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Cath Everett

Sift Media

Freelance journalist and former editor of HRZone

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School leavers lack necessary workplace skills


Whether school leavers obtain the A-Level results they hope for today or not, almost half of employers do not believe that they have the necessary skills to work in a business environment.

A survey of 2,000 micro-companies undertaken by the British Chambers of Commerce revealed that 47% would be ‘fairly’ or ‘very nervous’ of hiring such a candidate, while a mere 22% would be either ‘very’ or ‘fairly confident’. Only 36% were convinced that graduates had the right skills to offer either, however.
Adam Marshall, the BCC’s director of policy, said: “Micro firms make up an important part of our economy and the fact that over half [55%] want to increase staff numbers is good news. However, for those wanting to take on more staff, finding the right person for the job can prove difficult.”
The problem was not only “burdensome employment legislation”, but also the quality of applicants for vacant roles. “There is a real mismatch between business needs and local skills supply, with many businesses unable to find school leavers, or even graduates, with the right mix of skills,” Marshall added.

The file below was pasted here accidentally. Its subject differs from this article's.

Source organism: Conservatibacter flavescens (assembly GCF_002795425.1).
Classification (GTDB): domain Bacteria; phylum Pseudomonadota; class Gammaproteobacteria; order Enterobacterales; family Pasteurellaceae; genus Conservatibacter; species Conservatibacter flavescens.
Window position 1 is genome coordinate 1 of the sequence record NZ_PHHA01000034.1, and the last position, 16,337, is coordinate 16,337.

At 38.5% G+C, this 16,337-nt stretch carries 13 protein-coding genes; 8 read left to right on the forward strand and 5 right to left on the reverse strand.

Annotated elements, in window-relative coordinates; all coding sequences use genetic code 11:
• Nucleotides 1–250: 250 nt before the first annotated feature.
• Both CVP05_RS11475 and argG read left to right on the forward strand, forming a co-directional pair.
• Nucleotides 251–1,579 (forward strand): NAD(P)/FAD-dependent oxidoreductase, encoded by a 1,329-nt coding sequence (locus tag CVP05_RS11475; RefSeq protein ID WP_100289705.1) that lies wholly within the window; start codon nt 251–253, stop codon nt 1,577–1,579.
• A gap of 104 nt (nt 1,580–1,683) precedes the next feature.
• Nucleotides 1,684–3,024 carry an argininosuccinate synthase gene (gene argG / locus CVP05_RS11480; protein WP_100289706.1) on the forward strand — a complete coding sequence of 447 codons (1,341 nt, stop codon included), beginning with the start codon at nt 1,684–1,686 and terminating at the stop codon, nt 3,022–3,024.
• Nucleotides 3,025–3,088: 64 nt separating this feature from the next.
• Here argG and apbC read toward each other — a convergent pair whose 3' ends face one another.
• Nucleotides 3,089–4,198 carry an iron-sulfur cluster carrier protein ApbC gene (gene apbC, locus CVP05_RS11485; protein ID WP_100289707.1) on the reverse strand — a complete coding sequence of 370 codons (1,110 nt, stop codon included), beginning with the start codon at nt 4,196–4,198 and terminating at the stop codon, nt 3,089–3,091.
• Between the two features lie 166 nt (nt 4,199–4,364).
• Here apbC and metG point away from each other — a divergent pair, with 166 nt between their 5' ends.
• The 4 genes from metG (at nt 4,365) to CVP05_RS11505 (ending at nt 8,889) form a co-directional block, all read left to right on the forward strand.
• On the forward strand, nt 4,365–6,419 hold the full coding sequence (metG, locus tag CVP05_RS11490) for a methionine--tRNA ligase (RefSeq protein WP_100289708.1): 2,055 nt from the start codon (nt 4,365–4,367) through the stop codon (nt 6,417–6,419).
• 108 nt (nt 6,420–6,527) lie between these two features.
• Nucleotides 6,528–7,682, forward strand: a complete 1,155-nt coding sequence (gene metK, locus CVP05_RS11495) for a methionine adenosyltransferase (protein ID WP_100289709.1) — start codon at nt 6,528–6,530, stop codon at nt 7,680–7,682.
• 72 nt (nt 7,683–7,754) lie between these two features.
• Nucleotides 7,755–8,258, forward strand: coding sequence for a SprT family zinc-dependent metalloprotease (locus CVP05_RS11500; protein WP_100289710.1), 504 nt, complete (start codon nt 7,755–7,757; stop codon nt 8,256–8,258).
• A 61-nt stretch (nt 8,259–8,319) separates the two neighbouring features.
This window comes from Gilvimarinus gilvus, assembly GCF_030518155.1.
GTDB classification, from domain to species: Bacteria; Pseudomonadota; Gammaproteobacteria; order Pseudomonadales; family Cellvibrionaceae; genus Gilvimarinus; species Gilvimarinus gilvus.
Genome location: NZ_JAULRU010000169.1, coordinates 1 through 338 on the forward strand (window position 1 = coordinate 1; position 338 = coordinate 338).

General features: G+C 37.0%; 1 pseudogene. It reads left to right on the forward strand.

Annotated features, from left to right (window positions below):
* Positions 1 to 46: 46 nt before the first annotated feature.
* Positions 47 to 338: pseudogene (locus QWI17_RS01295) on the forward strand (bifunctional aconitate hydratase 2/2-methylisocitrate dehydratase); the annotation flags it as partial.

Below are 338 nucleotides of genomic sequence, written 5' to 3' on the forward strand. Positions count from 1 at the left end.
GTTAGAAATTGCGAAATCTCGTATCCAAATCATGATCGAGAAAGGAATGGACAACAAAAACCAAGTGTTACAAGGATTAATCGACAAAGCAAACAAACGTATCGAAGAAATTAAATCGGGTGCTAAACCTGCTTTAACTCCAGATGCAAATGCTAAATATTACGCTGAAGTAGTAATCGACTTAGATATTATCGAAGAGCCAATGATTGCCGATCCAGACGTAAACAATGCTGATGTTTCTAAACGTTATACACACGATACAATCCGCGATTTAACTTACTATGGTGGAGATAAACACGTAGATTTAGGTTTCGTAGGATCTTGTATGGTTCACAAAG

As a result, he called for the creation of a new skills system that could provide businesses with what they needed. “A courageous Government must recognise this and put more control in the hands of employers when it comes to training the nation,” Marshall said.
But Kevin Green, chief executive of the Recruitment and Employment Confederation, warned that the fact too many young people were not ready for the workplace created a “real danger” for the UK economy into the long-term.
“If school leavers are not able to compete effectively in the UK jobs market, then employers will not take the risk in employing them. If business confidence in young people drops even further and companies come to see young workers as a poor investment ill-suited to their needs, then tackling youth unemployment will be an impossible task,” he said.
As a result, it had been “very short-sighted” of the Coalition Government to axe the £203 million Connexions budget for youth career advice and to slash funding for one-to-one guidance in the mistaken belief that a cut-price, all-age careers service would be adequate, Green added.
Author Profile Picture
Cath Everett

Freelance journalist and former editor of HRZone

Read more from Cath Everett

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